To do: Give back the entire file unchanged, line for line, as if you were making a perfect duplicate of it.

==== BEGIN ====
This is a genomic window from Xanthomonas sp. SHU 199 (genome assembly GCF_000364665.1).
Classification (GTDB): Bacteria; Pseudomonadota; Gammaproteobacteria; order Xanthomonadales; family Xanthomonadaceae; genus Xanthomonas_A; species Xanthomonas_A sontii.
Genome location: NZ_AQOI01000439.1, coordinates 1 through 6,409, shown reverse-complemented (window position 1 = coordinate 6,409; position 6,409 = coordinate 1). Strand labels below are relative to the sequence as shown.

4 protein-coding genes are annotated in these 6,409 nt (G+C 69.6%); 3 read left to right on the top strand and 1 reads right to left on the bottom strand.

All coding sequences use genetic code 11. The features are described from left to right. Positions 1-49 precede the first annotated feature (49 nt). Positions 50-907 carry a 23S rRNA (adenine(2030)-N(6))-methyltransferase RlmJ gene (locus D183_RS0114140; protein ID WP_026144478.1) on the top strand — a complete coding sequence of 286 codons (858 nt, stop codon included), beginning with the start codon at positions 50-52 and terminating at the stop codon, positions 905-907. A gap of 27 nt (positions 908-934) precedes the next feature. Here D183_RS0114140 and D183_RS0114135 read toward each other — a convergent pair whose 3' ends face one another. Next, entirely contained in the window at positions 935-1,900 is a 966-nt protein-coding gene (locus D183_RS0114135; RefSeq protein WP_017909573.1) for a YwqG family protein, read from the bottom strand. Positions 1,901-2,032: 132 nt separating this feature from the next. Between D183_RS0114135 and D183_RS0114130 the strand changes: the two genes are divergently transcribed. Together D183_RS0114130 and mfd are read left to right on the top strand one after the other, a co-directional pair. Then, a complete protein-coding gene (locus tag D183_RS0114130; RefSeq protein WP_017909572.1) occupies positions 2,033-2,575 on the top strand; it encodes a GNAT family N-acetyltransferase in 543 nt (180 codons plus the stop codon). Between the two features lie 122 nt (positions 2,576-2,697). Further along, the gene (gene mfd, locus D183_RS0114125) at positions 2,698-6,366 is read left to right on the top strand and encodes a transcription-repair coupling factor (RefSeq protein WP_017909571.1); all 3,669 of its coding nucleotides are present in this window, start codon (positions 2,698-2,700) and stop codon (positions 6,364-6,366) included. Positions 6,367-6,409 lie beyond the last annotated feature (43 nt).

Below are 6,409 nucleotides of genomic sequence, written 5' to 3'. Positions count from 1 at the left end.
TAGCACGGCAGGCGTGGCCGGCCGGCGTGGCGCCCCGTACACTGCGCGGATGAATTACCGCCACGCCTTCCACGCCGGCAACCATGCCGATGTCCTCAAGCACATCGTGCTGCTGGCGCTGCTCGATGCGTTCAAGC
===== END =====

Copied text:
This is a genomic window from Xanthomonas sp. SHU 199 (genome assembly GCF_000364665.1).
Classification (GTDB): Bacteria; Pseudomonadota; Gammaproteobacteria; order Xanthomonadales; family Xanthomonadaceae; genus Xanthomonas_A; species Xanthomonas_A sontii.
Genome location: NZ_AQOI01000439.1, coordinates 1 through 6,409, shown reverse-complemented (window position 1 = coordinate 6,409; position 6,409 = coordinate 1). Strand labels below are relative to the sequence as shown.

4 protein-coding genes are annotated in these 6,409 nt (G+C 69.6%); 3 read left to right on the top strand and 1 reads right to left on the bottom strand.

All coding sequences use genetic code 11. The features are described from left to right. Positions 1-49 precede the first annotated feature (49 nt). Positions 50-907 carry a 23S rRNA (adenine(2030)-N(6))-methyltransferase RlmJ gene (locus D183_RS0114140; protein ID WP_026144478.1) on the top strand — a complete coding sequence of 286 codons (858 nt, stop codon included), beginning with the start codon at positions 50-52 and terminating at the stop codon, positions 905-907. A gap of 27 nt (positions 908-934) precedes the next feature. Here D183_RS0114140 and D183_RS0114135 read toward each other — a convergent pair whose 3' ends face one another. Next, entirely contained in the window at positions 935-1,900 is a 966-nt protein-coding gene (locus D183_RS0114135; RefSeq protein WP_017909573.1) for a YwqG family protein, read from the bottom strand. Positions 1,901-2,032: 132 nt separating this feature from the next. Between D183_RS0114135 and D183_RS0114130 the strand changes: the two genes are divergently transcribed. Together D183_RS0114130 and mfd are read left to right on the top strand one after the other, a co-directional pair. Then, a complete protein-coding gene (locus tag D183_RS0114130; RefSeq protein WP_017909572.1) occupies positions 2,033-2,575 on the top strand; it encodes a GNAT family N-acetyltransferase in 543 nt (180 codons plus the stop codon). Between the two features lie 122 nt (positions 2,576-2,697). Further along, the gene (gene mfd, locus D183_RS0114125) at positions 2,698-6,366 is read left to right on the top strand and encodes a transcription-repair coupling factor (RefSeq protein WP_017909571.1); all 3,669 of its coding nucleotides are present in this window, start codon (positions 2,698-2,700) and stop codon (positions 6,364-6,366) included. Positions 6,367-6,409 lie beyond the last annotated feature (43 nt).

Below are 6,409 nucleotides of genomic sequence, written 5' to 3'. Positions count from 1 at the left end.
TAGCACGGCAGGCGTGGCCGGCCGGCGTGGCGCCCCGTACACTGCGCGGATGAATTACCGCCACGCCTTCCACGCCGGCAACCATGCCGATGTCCTCAAGCACATCGTGCTGCTGGCGCTGCTCGATGCGTTCAAGC